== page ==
Around the Pattern

Ramblings about flying for fun and profit.

Tag: Cessna T-37

Spin Training II – the Cessna T-37

In part one of this two-part series on spin training in the Cessna T-37 I covered some of the spin characteristics of the T-37 and the six-step procedure that we used to recover from an established spin. USAF Cessna T-37 jet trainer.I didn’t address the aerodynamics of spins, since there are several other sites which cover that subject in detail as well as entire flight courses dedicated to spins. Wikipedia covers spins here , and Rich Stowell’s Stall/Spin Awareness Training is described here. My Google search also found an online aviation book by John Decker that has a very good description of stalls and spins.

I left off Part I with a comment about an ‘unusual attitude’ I experienced during one of my spin training sessions.

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Spin Training I – the Cessna T-37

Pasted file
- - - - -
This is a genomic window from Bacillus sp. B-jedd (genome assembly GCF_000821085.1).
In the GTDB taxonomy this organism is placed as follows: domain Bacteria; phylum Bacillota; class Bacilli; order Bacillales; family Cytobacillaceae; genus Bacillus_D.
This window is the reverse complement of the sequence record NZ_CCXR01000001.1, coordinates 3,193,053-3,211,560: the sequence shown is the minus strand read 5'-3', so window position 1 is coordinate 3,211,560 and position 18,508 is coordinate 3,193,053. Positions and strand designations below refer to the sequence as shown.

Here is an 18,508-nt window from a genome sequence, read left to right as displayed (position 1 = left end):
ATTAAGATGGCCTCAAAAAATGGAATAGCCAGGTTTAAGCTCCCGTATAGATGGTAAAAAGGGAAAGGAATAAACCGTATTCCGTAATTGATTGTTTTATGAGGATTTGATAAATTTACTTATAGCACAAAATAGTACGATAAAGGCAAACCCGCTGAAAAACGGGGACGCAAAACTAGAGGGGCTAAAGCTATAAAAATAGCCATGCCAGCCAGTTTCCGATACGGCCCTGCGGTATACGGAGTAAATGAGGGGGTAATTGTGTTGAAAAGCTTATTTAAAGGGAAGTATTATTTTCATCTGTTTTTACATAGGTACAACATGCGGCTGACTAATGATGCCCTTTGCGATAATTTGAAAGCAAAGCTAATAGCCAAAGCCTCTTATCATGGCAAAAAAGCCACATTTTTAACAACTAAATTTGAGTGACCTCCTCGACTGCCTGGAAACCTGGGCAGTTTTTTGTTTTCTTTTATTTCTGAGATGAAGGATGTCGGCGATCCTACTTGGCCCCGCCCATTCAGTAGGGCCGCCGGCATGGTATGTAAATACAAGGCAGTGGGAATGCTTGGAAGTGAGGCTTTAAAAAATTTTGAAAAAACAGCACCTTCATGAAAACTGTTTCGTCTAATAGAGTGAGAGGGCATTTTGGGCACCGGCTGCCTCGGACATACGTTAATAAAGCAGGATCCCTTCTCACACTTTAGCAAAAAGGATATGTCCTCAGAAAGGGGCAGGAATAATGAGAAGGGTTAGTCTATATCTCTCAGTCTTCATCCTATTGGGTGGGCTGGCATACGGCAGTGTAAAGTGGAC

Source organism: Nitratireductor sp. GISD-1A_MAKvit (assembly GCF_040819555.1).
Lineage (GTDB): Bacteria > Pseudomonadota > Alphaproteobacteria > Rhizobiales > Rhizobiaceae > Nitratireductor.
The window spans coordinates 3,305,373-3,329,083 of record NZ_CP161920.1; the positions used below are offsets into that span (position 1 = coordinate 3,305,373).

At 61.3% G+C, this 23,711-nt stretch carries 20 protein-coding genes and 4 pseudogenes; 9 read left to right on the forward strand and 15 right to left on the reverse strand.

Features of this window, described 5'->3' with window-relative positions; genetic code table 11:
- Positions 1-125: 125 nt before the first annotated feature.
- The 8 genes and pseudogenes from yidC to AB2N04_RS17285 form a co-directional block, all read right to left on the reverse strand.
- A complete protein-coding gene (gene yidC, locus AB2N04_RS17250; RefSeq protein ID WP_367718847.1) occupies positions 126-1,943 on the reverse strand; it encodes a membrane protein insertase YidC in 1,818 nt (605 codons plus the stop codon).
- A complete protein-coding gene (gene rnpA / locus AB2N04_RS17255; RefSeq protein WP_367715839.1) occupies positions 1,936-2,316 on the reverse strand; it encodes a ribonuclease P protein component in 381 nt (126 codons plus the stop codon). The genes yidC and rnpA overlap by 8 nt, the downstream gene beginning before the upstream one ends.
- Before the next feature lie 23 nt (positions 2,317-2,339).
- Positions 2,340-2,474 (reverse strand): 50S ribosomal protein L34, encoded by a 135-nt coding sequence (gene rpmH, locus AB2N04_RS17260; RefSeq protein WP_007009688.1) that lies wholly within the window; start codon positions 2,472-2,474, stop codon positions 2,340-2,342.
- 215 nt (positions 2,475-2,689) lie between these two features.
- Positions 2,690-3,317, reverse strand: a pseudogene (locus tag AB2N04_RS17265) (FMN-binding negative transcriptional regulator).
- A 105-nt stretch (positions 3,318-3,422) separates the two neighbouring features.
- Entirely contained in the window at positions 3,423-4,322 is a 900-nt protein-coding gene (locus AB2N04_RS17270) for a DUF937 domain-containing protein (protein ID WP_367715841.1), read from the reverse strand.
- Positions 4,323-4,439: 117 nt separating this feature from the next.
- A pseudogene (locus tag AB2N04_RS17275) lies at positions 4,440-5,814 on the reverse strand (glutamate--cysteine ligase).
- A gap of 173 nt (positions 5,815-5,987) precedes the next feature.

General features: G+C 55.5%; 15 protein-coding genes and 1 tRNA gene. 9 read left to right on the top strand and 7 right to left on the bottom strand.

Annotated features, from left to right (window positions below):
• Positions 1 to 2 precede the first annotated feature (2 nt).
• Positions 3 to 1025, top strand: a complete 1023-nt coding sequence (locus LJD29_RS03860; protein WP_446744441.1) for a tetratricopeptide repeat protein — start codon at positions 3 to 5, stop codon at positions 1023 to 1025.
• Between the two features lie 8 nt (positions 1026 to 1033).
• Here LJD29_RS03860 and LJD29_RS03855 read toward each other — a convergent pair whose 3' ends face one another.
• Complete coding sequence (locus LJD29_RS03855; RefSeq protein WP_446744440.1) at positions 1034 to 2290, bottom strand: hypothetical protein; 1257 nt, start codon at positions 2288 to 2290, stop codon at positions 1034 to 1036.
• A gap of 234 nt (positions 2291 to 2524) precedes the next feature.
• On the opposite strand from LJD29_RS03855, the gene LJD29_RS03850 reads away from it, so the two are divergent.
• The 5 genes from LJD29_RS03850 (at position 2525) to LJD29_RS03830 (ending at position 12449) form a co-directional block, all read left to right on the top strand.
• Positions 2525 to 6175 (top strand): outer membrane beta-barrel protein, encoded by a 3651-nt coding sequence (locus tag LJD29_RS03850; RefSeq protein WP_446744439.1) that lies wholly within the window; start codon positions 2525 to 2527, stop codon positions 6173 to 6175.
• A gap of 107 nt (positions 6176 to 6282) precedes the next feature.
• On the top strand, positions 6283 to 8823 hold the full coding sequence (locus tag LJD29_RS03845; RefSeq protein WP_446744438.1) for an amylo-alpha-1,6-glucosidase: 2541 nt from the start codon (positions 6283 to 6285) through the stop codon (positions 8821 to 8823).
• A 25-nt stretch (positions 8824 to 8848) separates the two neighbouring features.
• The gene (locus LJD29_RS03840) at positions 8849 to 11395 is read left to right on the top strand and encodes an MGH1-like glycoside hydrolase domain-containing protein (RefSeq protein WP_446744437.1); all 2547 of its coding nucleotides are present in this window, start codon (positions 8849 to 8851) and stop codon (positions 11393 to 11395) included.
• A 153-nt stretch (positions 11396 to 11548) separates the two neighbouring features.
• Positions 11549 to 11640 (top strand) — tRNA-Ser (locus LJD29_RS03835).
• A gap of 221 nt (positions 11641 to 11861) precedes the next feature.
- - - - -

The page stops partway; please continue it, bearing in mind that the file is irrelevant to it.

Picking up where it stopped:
A recent AOPA ePilot newsletter included a segment about an incident where a female flight instructor and her student were killed accomplishing spin training. Preliminary indications are that the larger male student may have frozen at the controls during a spin recovery. Additionally,  the August 2009 Instructor Report (AOPA member sign-in required) from Flight Training Magazine discusses the psychology of spin training. Both of these articles took me back to my T-37 instructor days and our spin training sessions.

My second assignment as a USAF pilot (back in the mid 1970s) was as a T-37 instructor at Webb AFB, TX.  At that time all students attending USAF  Undergraduate Pilot Training (UPT) started with an orientation in the Cessna T-41 (Cessna 172 variant), then progressed to the T-37, side-by-side jet trainer and finished up with the tandem-seat, supersonic Northrop T-38. The T-37 was a fun plane to fly. It wasn’t a super-fast airplane, but in my opinion that made it much more fun to fly. Aerobatics took fewer g’s and less altitude to complete than the T-38. Then there were the spins. The training syllabus in the T-37 included spin entry and recovery while the T-38 training only included various types of stalls.

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